Tuesday, January 11, 2011


I have had a couple of posts that have been a bit dark.  Anger and trees was particularly dark but I like to think I pulled out of the dive at the last moment there.  The Dance was a tad symbolistic and dark, yet I was particularly proud of that one.  These posts are just flowing out of me... and it feels good.  I am glad I started this.

However, I am pretty sure it behooves me to up the positivity quotient a notch.  Let me relate a story that took place last week.  It's a story of stigmas that some people didn't know that they subscribed to.  And, it's a story about pushing past that same stigma.

A group of us were discussing famous people with disabilities.  Names were thrown out, Internet research was done, and a mighty list generated of people who had succeeded greatly despite a disability.    The list was varied, and included people with mental illness as well as physical disabilities.  

(Defining mental illness as a disability is a debatable issue, I admit.  Some people agree that it is, some people don't like the label.  A topic for another post, perhaps.)

What I noticed most of all in the room was this:  generally speaking, people didn't quite believe that very successful people could have a disability or a mental illness.  There was no malice or negativity associated with this belief, it just struck some people as odd that someone could overcome and succeed despite their illness or condition.

Here's one of the lists we uncovered:  Famous depressed people.  Here's another: famous people with disabilities.  Certainly the level of fame on many is debatable, but the concept remains.  There are people in ALL fields, that have a mental illness or a physical challenge, and have risen above and excelled in their chosen field.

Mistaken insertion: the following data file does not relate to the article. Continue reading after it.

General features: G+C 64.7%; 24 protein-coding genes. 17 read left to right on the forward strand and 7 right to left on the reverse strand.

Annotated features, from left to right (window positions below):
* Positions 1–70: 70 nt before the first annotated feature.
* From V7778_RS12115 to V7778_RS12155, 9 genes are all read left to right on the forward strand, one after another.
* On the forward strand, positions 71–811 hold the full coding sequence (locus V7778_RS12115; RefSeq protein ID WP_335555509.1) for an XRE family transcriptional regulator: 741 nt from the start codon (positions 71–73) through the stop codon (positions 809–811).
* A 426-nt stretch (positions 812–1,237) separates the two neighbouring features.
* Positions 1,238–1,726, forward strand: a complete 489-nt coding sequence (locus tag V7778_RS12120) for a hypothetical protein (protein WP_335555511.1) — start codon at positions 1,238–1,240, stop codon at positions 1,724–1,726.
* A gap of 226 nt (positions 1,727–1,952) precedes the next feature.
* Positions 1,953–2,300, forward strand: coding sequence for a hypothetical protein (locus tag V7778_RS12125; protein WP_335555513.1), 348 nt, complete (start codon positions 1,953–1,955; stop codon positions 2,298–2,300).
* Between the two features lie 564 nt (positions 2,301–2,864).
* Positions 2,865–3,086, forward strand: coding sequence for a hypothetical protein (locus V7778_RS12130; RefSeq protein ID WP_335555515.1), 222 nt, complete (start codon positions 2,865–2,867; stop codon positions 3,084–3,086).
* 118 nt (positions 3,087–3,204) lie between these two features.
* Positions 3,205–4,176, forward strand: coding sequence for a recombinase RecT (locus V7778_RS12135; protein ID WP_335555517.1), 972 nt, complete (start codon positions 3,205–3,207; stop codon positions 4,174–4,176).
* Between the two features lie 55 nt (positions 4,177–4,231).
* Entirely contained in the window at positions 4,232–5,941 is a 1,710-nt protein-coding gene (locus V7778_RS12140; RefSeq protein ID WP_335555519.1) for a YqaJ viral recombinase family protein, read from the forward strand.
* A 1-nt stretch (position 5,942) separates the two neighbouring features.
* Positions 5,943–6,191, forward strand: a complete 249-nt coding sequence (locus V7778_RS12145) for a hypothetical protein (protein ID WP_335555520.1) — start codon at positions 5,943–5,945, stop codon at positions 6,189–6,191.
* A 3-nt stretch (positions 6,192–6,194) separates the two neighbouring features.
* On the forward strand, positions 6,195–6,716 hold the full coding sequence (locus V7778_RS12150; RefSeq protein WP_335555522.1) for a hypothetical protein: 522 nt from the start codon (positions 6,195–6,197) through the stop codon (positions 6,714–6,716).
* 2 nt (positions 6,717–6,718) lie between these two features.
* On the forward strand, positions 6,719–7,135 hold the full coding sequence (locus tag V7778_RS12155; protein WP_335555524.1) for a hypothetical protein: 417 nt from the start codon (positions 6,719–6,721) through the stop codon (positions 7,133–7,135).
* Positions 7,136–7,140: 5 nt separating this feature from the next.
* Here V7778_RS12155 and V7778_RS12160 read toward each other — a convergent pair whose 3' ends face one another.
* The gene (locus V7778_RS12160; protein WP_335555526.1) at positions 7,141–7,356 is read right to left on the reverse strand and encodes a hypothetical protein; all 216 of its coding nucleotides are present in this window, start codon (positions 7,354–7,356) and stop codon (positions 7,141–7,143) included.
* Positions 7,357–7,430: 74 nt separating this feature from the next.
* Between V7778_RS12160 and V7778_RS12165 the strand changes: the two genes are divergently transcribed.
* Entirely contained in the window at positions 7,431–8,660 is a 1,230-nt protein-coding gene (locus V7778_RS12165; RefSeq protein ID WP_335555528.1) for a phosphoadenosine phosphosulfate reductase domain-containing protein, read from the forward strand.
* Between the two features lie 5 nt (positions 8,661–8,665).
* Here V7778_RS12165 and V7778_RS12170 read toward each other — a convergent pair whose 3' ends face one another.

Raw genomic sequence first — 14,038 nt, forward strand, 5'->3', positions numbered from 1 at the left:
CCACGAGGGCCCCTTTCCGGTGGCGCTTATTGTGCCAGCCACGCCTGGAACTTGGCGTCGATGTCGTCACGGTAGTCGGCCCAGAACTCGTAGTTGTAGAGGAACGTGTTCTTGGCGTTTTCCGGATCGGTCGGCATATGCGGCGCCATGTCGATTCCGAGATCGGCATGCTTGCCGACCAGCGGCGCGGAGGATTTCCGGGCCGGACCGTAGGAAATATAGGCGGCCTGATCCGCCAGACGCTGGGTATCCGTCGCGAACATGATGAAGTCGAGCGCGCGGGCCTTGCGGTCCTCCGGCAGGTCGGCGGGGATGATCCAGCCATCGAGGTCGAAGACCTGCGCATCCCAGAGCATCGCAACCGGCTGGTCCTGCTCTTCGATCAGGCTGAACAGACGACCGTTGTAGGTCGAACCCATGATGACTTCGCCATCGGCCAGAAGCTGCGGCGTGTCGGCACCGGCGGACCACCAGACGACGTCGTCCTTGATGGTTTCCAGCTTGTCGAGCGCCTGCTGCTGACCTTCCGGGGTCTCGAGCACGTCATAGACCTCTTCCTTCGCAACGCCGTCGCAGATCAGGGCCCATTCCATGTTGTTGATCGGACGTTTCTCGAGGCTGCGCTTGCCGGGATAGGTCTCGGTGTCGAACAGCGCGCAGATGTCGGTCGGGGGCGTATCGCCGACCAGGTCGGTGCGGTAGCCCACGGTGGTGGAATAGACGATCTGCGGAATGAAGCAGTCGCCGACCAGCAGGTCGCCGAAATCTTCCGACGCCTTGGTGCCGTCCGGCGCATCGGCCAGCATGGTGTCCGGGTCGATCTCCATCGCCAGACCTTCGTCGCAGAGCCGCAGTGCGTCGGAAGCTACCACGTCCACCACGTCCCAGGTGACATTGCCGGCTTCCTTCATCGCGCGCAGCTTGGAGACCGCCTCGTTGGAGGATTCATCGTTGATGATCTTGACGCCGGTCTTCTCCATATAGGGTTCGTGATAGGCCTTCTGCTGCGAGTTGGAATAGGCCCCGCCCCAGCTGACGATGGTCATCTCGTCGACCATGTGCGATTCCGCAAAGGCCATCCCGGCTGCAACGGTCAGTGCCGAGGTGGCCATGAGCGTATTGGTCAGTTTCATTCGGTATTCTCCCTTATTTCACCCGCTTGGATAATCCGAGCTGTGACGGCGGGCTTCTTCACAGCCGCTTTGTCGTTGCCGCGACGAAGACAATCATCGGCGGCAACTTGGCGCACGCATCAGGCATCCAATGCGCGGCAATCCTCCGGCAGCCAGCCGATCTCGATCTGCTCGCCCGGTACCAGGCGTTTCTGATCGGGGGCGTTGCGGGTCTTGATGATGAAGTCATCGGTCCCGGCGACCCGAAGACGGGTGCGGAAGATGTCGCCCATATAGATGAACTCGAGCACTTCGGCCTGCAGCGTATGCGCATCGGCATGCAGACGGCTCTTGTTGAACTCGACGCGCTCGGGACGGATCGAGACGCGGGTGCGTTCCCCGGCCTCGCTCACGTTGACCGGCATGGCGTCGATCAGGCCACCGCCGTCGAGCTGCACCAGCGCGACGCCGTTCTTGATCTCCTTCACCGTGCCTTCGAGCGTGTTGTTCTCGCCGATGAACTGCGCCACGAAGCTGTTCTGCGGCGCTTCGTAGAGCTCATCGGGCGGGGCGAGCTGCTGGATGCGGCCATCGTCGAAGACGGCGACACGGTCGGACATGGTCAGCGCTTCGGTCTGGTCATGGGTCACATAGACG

A blind person who led a fairly independent life once told me that the greatest compliment he ever received was when someone said after a time, "Oh I didn't realize you were blind!"

After our discussion, I really think some folks I know had a little less prejudice and a little more open mindedness.  Score one for the anti-stigma movement.


  1. Greetings,
    I'm very sorry I have not visited your blog for a few days. I'm surprised that those who I would like to think are part of an empathetic community have not acknowledged this wonderful posting. In time, they will come.
    Of course, plenty of famous and successful people have various forms of mental health concerns and disabilities. If anything, the illness can be a catalyst to drive one forward in the pursuit of a happier life. In a way, I consider my illness a bizarre blessing.
    Positive and respectful wishes, your way, Gary :-)

  2. Thanks for the kind words as always. I am still VERY new, blog-ly speaking, and I am sure people will come and go on a more regular basis as I become a longer term poster. In the meantime, I keep in mind the therapeutic value of the journaling, and the positive wishes of those that do visit.


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